Tuesday, March 25, 2014

Dalys Doubled: Elizabeth Daly Crime Covers

I have read about half the crime novels of Elizabeth Daly (an American crime writer primarily of the 1940s whom Agatha Christie greatly enjoyed), and enjoyed most of them. She is one of the fortunate past mystery masters whose works are being reprinted by Felony & Mayhem, a fine mystery press. I reviewed Daly's Night Walk (1947) here.

Before Felony & Mayhem came along, however, Bantam reprinted Daly in a nice paperback series in the 1980s. Crime novel covers in the 1970s and 1980s could be so ticky-tacky or just plain boring.

Take these seventies Ruth Rendell paperbacks (please!):


I'm guessing Rendell didn't think much of these covers--and she probably bristled at the declaration that she was following "in the grand tradition of Agatha Christie" (they used to say the same thing about P. D. James too).

However, back when I first got these books below on the used market in the 1990s I thought Bantam did a great job with the Daly covers, commissioned from artist Dennis Ziemienski (here is his website, if you want to see what he's doing currently):



The ghostly figure in the old-fashioned dress and sunbonnet has appealed not only to readers but to book illustrators ever since Evidence of Things Seen was originally published seventy-one years ago, as you can see below, right up to the recent Felony & Mayhem version (although there was a bit of an aberration in the mod sixties--though I suppose that could be the ghost's eye):





Happily Daly has been favored by paperback publishers over the years, because Daly hardcovers are hard to find!

13 comments:

  1. I've read all of them - I think there are 16 - and her books range from very good to amazing. If you haven't read "Book of the Dead," I recommend it heartily - incredibly good (and fair, I think) misdirection leads to a breathtaking scene where she really pulls the rug out from under you. It's one of the ones reprinted by Felony & Mayhem.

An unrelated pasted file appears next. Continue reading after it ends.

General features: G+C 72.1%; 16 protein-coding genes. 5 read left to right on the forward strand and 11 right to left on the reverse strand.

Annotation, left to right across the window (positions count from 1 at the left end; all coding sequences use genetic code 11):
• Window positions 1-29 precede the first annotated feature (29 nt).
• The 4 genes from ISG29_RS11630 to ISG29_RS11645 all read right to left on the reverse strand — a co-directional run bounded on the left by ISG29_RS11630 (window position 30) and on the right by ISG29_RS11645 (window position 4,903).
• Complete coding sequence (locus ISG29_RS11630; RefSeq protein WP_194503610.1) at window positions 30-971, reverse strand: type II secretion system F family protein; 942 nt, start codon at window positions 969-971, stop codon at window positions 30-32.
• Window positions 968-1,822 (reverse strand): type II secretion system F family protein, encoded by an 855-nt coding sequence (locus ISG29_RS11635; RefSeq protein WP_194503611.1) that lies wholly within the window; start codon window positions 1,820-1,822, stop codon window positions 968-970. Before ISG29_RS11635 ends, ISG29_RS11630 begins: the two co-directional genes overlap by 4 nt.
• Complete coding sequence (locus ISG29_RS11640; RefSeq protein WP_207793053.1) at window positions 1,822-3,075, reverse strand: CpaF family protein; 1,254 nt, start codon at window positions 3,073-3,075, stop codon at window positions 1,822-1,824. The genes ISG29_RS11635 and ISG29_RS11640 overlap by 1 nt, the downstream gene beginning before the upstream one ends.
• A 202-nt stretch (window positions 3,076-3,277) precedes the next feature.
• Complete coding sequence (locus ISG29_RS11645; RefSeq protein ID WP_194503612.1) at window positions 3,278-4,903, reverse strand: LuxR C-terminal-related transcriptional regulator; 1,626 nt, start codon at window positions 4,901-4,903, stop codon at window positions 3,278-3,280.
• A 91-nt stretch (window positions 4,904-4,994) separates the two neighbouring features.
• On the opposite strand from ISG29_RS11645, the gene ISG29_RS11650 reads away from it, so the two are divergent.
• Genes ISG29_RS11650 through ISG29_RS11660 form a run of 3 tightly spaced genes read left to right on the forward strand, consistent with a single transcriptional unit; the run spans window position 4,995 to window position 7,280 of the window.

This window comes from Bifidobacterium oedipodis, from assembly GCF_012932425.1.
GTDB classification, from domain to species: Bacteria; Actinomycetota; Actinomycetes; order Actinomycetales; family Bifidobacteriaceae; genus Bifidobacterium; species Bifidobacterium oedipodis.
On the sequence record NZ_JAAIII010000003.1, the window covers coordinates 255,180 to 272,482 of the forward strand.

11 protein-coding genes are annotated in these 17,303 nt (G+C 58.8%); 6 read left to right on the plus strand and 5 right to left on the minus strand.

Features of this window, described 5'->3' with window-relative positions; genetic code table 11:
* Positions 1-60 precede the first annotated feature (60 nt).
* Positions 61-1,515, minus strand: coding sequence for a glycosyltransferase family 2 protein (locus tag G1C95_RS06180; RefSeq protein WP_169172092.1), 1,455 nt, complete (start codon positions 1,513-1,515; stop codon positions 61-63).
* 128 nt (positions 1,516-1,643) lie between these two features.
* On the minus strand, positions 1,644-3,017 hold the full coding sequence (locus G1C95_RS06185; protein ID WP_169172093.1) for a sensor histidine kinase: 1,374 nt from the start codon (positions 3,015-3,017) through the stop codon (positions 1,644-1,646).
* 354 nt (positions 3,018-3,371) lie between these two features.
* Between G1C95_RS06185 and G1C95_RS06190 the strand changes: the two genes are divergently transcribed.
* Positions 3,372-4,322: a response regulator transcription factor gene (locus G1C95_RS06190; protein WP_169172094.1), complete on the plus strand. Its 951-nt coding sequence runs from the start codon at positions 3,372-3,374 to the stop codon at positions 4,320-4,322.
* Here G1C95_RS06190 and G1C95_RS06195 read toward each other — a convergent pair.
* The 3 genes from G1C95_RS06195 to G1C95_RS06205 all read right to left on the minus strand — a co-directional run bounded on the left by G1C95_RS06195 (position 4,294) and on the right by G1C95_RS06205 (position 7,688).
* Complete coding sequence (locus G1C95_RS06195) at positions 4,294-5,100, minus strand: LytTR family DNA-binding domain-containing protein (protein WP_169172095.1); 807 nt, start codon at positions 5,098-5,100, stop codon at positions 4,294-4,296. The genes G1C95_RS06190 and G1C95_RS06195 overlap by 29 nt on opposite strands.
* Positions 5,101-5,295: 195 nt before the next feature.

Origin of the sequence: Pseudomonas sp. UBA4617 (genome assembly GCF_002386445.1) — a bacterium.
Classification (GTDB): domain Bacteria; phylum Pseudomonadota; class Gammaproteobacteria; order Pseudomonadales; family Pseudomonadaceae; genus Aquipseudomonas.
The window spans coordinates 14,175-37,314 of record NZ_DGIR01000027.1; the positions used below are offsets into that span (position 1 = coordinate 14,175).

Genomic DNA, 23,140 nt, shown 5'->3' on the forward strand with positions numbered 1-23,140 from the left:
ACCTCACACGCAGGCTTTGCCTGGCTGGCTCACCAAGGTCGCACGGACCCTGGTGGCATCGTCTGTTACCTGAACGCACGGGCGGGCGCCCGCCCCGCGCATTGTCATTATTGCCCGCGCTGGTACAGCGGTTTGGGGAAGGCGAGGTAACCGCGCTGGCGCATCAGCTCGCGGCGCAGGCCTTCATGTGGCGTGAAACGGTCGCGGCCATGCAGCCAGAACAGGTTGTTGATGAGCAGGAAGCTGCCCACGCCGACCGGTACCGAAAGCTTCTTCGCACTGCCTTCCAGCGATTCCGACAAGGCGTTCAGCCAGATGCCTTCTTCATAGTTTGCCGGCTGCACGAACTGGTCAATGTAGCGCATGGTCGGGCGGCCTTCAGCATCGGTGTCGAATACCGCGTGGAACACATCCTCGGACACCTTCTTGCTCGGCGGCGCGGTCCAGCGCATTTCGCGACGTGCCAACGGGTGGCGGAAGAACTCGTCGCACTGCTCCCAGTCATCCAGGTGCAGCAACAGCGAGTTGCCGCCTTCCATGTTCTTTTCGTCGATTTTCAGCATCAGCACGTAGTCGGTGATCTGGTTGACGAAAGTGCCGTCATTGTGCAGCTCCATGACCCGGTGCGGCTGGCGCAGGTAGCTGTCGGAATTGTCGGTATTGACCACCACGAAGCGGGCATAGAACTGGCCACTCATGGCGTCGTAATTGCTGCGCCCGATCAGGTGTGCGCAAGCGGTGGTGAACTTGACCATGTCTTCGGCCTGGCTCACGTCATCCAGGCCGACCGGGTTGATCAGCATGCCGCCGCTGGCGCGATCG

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  2. Oh, no, another author added to the "must read" list!

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    1. Fortunately, most of them have been reprinted by Felony & Mayhem.

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    2. But those old pb editions from the 1980s are nice, if you can still find them!

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  3. "In the Grand Tradition of Agatha Christie" Oh, man! Remember when almost *every* new woman mystery writer was compared to Christie or Sayers? It got to be a routine marketing tool in the late 70s and early 80s. I remember seeing the comparison on books by Shelia Radley and Antonia Fraser and being gravely disappointed as a teen when I read their books only to discover they were nothing like Agatha's. Eventually everyone was compared to Rendell and James! And that's still going on, isn't it?

    BTW - Vanity Dies Hard? Never heard of that Rendell book. Than I noticed in miniscule print that the original title is IN SICKNESS AND IN HEALTH. I thought that retitling practice died out in the 1950s.

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    1. Yeah, John, they were still calling it that in the States in the 1980s (I don't believe it'sin print now). What a cover, is the poor woman supposed to be trapped in Dr. Frankenstein's laboratory?